Key results indicate that people who are often labelled as refusing the drug treatment (systematic non-compliers) are actually more likely to have not been offered the drug, meaning that outreach and improved sensitization campaigns can improve drug uptake, rather than targeted education programmes to change people’s views on the treatment. Infection data show that children are rapidly reinfected after treatment, but that adults have lower infection levels post observed treatments. Most adults enrolled in our study had never been treated before. MDA progammes need to reach these adults to reduce long term illness and reduce the chance of them reinfecting the children, who still show susceptibility to infection.

Infection data are being used in mathematical models to help us understand why these Ugandan communities are not clearing as expected with repeated treatments. Models highlight the limitations of current diagnostics and the importance of developing improved ones and using genetics to fully understand what is happening to the parasites when people are taking the drug.

We have published 10 papers and presented findings at several international conferences, including the British Society for Parasitology, American Society for Tropical Medicine and Hygiene, Evolution, and International Society for Neglected Tropical Diseases. Findings have also been presented and discussed at smaller meetings, with direct access to global health policy makers, such as at the World Health Organization, expert meetings of the Bill and Melinda Gates Foundation, FIND diagnostics, Global Schistosomiasis Alliance and Coalition for Neglected Tropical Diseases Meetings.

In March 2018, we and Acting for Health brought together key members of the community and healthcare system to understand and address the community's main barriers to schistosomiasis control (lack of treatment uptake, unsafe water contact, inadequate sanitation, false beliefs about the disease and infection). A series of workshops translated the stakeholders' voices into characters and sketches, performed by the community in front of an audience from across the village. This resulted in strong engagement by the local community, an improved understanding of the transmission cycle of schistosomiasis, the role of unsafe defecation and water contact behaviours. The benefits of this small scale intervention were seen and a larger programme is needed to raise awareness, engage the community and help spread understanding about the disease and how to control. Such a project could increase the uptake in medicine to treat the infection as well as help empower the community of issues such as sanitation and safe water.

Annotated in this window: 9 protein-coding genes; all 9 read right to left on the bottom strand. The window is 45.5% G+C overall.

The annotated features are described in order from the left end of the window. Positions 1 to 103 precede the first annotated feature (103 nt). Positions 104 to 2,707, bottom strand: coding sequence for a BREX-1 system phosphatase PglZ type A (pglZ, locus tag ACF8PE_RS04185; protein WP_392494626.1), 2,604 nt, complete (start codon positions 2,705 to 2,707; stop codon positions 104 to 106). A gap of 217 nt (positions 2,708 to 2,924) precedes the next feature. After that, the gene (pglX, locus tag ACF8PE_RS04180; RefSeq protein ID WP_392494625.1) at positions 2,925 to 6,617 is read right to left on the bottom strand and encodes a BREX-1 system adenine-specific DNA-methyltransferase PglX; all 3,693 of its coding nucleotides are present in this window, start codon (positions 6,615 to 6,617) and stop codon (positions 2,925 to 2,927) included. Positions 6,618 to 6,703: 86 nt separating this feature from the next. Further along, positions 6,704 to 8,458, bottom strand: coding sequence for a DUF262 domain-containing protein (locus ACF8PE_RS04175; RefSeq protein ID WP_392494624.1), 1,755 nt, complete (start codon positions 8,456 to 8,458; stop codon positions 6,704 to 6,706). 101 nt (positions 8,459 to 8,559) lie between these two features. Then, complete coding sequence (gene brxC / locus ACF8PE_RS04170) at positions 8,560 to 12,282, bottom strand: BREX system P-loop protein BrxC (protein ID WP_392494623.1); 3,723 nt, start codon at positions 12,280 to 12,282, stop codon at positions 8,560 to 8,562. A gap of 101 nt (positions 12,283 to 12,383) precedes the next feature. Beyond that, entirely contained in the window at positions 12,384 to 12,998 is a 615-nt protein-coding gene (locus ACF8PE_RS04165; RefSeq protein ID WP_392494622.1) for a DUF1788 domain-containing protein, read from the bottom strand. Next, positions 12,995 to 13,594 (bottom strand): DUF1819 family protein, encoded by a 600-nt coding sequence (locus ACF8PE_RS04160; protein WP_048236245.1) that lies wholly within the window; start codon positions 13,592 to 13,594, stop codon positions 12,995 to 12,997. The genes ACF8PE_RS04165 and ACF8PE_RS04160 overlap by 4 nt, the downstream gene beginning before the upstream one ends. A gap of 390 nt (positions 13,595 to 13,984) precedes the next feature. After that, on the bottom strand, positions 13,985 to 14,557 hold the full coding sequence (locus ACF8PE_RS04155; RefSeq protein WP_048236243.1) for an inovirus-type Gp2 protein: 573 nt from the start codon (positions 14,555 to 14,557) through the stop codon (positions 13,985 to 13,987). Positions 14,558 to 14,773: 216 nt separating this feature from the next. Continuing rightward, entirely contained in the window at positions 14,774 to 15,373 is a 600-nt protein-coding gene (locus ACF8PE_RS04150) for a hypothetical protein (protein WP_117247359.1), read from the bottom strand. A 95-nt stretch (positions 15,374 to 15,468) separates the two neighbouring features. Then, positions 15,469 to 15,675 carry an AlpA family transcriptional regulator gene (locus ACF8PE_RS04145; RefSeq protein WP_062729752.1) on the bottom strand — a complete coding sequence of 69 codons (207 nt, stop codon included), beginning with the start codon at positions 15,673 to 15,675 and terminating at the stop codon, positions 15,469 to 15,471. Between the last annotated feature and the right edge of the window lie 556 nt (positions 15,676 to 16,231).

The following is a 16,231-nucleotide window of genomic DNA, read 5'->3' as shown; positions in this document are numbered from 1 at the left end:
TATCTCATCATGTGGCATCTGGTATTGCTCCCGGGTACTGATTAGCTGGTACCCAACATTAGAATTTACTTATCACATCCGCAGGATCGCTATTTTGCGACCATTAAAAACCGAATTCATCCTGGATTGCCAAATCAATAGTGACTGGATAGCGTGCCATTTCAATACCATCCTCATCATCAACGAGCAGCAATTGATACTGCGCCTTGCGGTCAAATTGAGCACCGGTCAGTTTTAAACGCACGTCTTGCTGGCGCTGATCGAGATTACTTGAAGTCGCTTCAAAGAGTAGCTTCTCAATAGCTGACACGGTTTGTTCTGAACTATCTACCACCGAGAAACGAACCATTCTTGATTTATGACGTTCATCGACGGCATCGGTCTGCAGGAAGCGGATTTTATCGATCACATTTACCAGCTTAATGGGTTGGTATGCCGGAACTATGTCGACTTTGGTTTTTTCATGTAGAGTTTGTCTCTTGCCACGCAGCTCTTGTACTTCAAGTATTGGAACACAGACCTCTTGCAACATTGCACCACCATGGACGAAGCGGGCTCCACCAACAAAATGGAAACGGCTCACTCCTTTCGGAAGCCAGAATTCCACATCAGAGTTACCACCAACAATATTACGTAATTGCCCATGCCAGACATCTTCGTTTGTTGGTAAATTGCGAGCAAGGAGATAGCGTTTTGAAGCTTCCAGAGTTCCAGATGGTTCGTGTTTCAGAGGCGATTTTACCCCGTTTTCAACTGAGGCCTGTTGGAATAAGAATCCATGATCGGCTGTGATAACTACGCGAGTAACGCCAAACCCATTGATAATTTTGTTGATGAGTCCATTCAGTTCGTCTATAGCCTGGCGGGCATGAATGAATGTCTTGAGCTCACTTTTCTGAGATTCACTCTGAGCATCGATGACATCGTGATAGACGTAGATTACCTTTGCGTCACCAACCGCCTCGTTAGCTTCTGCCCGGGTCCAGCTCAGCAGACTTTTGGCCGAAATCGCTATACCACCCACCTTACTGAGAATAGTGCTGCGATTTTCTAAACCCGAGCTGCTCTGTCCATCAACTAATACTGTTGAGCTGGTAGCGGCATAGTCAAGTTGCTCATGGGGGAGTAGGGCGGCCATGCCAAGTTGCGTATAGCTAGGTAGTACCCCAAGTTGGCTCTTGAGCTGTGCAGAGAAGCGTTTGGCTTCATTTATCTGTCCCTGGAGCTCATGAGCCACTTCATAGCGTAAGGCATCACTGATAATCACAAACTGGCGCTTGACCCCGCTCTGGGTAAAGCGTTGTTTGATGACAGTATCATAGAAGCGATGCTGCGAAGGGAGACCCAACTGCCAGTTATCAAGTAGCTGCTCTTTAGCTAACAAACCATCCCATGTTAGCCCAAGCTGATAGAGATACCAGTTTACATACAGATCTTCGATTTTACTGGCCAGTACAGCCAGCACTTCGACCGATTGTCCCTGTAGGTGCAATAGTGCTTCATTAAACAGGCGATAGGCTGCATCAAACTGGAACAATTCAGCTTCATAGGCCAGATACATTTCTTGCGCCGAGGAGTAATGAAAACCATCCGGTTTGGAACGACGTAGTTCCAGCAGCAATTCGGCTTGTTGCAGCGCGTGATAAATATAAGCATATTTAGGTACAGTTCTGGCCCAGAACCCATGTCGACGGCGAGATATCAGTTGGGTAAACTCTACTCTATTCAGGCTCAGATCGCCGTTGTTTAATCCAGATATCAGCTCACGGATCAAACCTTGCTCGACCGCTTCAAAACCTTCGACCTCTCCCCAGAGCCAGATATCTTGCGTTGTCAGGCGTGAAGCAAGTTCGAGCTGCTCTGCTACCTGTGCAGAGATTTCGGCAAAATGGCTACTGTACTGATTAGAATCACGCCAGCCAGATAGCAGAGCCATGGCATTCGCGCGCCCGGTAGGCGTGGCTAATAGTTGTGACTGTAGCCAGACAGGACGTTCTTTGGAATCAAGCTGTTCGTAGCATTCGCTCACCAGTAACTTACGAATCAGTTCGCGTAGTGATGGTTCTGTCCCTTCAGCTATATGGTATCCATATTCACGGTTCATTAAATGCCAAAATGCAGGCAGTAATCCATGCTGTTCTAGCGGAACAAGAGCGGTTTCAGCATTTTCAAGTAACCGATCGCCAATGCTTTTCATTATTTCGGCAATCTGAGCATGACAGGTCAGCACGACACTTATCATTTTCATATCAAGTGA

Other dissemination activities include teaching courses in prisons, working with primary school aged children at local events and networks, running public engagement stalls at music festivals, giving talks at schools and in pubs.
We are undertaking innovative steps to understand the biological aspects of why schistosomiasis remains such a huge problem across several communities in Uganda. We are using the latest genetic techniques to develop protocol for analysing family relationships in the parasites to see if they are siblings or half siblings. This will help us understand the effect of hte drug and measure how successful the treatments have been by seeing if the eggs excreted post treatment are from new infections or worms whihc have survived treatment.

We have unprecedented follow up data from primary school children and have analysed these with novel mathematical methods.

As the project progresses, the knowledge we gain on additional factors driving transmission and reducing drug efficacy may identify simple actions to increase treatment success, inform control programmes on drug-resistance risks, and advise national and international policy makers on how best to control this debilitating disease. Most research findings will be directly transferable to other countries and other Neglected Tropical Diseases.
Lush green fields of Uganda
Mud and reed toilet in Uganda
Mending the fishing nets in infected communities
Typical village in Uganda where we work